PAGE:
Studies have found that common biological factors can be the reason for it. Research shows that being in love is as addictive as hard drugs like cocaine. Love activates the same areas in our brain as cocaine does. Medical studies have revealed that brain scans of people with cocaine addiction and people in love have displayed similar increased activity in the dopamine centers of the brain, which are the pleasure centers.
Moreover, both types of people have experienced decreased activity in the brain’s frontal lobe, the area accountable for cognition. This clearly shows that being in love can not only make us feel better, but it can also deeply affect our cognitive and decision-making skills.
Love, like any other addiction, can be hard to kick even when there are negative side effects like gaslighting and abuse. Despite all the negative effects of love, we still find it hard to let go of the love addiction and choose to suffer in our toxic relationships.
From heartbreak to happiness
“Letting go doesn’t mean that you don’t care about someone anymore. It’s just realizing that the only person you really have control over is yourself.” – Deborah Reber
For me, breaking up with the woman I loved was crushing. We had been together for so long, we forget how to be without each other. And that was where the problem lied. I can’t tell you honestly who the toxic partner was in our relationship. It could have been her. It very well could have been me. All I can tell you is that I ignored the signs for far too long than I should have.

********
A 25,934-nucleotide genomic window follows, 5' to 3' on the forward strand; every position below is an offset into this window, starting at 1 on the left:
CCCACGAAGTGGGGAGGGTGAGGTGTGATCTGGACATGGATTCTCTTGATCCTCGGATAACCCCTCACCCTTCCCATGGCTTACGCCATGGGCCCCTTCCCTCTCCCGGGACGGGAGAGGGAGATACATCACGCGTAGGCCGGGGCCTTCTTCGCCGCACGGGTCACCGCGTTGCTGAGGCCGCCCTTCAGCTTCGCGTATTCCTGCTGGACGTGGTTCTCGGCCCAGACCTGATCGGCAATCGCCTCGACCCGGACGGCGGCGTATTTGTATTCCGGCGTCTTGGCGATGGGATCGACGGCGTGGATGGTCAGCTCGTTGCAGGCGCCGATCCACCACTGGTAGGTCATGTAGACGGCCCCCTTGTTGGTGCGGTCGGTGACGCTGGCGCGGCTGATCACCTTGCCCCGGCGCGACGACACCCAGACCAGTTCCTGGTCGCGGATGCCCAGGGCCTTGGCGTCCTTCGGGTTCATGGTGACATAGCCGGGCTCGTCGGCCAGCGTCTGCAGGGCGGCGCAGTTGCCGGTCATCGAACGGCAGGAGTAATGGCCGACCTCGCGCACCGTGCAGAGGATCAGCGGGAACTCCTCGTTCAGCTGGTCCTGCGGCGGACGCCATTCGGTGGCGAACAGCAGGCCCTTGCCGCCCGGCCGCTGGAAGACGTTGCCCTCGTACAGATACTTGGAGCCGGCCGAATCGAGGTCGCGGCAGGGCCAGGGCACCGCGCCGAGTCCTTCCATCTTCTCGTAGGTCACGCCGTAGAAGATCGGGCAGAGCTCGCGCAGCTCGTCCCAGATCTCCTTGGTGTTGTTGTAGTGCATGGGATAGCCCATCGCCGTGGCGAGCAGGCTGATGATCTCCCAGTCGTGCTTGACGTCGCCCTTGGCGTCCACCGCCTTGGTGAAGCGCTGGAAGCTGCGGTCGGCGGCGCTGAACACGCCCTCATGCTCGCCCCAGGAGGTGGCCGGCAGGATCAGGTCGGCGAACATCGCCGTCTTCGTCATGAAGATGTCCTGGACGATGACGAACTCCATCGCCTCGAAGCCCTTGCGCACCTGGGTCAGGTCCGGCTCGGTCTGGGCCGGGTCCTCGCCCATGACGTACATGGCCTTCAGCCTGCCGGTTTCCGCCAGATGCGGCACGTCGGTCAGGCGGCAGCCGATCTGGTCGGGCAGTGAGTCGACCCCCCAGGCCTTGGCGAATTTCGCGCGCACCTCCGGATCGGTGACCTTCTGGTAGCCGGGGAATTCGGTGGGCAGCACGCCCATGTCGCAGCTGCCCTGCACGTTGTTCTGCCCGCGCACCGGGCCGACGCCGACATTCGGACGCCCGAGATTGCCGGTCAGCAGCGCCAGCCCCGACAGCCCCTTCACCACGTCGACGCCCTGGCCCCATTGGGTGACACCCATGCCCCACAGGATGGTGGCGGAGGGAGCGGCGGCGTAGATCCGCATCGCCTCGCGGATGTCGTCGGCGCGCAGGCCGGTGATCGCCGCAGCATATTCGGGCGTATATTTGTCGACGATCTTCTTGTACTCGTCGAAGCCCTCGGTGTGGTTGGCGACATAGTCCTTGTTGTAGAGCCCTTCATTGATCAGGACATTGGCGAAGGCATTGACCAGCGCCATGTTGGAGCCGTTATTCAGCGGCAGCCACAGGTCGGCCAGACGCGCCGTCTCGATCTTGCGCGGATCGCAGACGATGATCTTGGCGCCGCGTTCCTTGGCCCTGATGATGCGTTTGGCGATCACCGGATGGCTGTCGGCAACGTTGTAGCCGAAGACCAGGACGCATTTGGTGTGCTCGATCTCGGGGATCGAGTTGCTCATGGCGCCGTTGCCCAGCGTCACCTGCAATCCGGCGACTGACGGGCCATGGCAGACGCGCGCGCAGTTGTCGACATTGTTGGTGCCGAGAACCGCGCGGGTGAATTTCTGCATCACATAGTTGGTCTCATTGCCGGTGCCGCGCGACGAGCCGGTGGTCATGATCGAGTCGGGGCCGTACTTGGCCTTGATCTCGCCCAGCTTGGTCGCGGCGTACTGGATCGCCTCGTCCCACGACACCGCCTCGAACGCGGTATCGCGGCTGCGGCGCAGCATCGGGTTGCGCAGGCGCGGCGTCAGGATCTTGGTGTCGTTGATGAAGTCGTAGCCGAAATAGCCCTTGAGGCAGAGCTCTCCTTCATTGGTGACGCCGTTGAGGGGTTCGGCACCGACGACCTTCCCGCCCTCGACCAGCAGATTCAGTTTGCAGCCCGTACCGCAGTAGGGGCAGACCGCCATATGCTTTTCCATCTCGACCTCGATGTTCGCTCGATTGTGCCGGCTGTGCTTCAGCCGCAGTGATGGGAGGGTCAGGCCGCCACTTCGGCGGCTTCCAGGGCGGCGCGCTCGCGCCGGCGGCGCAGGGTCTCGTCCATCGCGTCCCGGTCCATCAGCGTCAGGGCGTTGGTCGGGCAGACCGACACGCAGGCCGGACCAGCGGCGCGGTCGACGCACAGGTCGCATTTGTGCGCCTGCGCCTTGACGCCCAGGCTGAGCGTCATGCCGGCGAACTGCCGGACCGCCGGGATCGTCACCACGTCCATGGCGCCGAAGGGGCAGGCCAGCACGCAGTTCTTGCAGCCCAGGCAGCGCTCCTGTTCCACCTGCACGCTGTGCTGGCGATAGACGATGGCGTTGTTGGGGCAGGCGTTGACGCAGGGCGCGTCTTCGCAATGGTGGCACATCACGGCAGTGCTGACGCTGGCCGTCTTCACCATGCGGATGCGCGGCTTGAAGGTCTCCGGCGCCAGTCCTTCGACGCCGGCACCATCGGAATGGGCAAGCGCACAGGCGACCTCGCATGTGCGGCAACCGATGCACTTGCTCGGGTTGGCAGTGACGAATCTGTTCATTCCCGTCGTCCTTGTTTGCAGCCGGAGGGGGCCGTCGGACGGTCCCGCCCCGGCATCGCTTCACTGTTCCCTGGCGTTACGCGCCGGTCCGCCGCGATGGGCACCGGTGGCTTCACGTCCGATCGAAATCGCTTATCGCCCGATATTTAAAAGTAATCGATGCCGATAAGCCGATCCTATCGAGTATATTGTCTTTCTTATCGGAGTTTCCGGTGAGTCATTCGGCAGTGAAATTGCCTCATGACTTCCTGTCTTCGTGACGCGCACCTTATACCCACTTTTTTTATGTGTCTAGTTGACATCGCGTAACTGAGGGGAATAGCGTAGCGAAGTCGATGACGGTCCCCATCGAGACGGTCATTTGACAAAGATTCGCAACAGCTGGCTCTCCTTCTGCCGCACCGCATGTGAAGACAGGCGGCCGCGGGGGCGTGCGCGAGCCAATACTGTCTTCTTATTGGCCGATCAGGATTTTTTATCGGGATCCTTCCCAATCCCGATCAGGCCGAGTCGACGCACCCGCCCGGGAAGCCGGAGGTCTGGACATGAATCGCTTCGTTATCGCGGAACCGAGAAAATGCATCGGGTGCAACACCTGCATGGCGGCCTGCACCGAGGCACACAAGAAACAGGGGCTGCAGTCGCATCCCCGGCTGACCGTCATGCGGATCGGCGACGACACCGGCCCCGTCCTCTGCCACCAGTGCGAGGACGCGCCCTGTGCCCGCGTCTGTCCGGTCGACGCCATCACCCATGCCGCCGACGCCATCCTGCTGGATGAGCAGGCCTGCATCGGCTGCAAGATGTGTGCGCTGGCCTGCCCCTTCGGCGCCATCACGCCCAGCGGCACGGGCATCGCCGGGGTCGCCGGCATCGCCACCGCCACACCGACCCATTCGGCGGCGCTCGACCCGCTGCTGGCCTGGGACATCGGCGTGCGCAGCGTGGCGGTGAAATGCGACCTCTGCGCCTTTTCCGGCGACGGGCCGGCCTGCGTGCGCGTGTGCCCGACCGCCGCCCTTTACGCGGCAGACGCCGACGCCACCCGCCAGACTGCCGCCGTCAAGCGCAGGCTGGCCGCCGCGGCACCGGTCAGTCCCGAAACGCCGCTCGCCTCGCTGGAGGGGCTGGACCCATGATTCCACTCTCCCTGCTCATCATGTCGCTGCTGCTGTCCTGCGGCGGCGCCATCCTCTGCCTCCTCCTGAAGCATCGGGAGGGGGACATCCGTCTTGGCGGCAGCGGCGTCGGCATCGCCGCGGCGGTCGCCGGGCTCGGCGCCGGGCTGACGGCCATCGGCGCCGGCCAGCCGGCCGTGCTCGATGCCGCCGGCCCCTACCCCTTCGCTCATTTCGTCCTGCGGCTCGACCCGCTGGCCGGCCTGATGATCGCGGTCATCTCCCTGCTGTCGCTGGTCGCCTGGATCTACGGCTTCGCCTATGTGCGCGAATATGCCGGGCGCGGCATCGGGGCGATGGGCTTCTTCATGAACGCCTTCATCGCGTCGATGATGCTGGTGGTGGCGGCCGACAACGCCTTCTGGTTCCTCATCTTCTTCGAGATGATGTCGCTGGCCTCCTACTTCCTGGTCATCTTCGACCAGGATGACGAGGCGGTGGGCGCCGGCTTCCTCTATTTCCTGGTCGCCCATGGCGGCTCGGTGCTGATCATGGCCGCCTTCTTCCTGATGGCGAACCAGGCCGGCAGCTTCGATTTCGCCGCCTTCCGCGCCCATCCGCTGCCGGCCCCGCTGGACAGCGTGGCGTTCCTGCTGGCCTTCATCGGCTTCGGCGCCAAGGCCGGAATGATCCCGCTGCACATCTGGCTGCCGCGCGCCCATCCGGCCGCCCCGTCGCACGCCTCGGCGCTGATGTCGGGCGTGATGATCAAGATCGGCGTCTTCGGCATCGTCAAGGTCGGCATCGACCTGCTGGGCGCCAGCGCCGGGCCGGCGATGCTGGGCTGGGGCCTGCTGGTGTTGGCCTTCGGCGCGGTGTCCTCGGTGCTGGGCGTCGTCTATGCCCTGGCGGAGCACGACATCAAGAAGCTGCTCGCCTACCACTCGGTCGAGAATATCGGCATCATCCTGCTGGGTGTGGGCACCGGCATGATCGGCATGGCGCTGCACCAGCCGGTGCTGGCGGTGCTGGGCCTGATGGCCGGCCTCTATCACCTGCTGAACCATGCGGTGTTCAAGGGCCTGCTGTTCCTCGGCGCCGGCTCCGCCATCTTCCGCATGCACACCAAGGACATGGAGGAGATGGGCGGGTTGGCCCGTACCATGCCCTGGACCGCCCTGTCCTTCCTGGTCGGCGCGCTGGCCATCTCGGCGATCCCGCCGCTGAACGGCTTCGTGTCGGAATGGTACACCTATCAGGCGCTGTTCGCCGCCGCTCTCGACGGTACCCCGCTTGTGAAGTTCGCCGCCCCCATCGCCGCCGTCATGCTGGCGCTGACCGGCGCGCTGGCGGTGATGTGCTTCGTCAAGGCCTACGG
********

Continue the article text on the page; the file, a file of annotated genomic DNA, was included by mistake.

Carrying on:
I looked the other way and pretended everything was as great as it was before. But the cracks soon caught up and everything came crashing down. Things got really really ugly and we broke up. I tried so hard to make things work. But it didn’t.
We went on and off for the next 6 months until one fine day I realized how unhappy she was with me. How unhappy I was with her. I honestly don’t know why we were even together anymore. Did I love her? Of course, I did. But a relationship needs a lot more than love to thrive on. And that’s when I decided to let her go. It was not an easy decision. It broke something inside me. But now I can see it was for the best. For her. And for me.
Letting go of someone you love so dearly can be easier said than done. It will break you before it makes you stronger. But heartbreak is often the road to happiness. That‘s what I learned. That’s how life works.
How To Let Go Of Someone You Love Who’s Not Good For You
If you feel imprisoned in an unhealthy relationship and don’t know how to let go, and move on from it, then here are a few helpful tips to let go of a relationship for good.
1. Identify the problem
“One of the simplest ways to stay happy is by letting go of the things that make you sad.” – Tinku Razoria
Inner peace and happiness begin with awareness. Try to figure out why your relationship has become toxic. Without judging anyone, take an objective yet hard look at your relationship and identify the underlying reasons.
Be honest with yourself. Most probably, you will realize your partner is not the only one at fault. Usually, it has to do with our unmet unrealistic expectations, neediness, codependency, insecurities, fear of being alone, and other negative emotions. Once you see things for what they really are, you will be able to let go.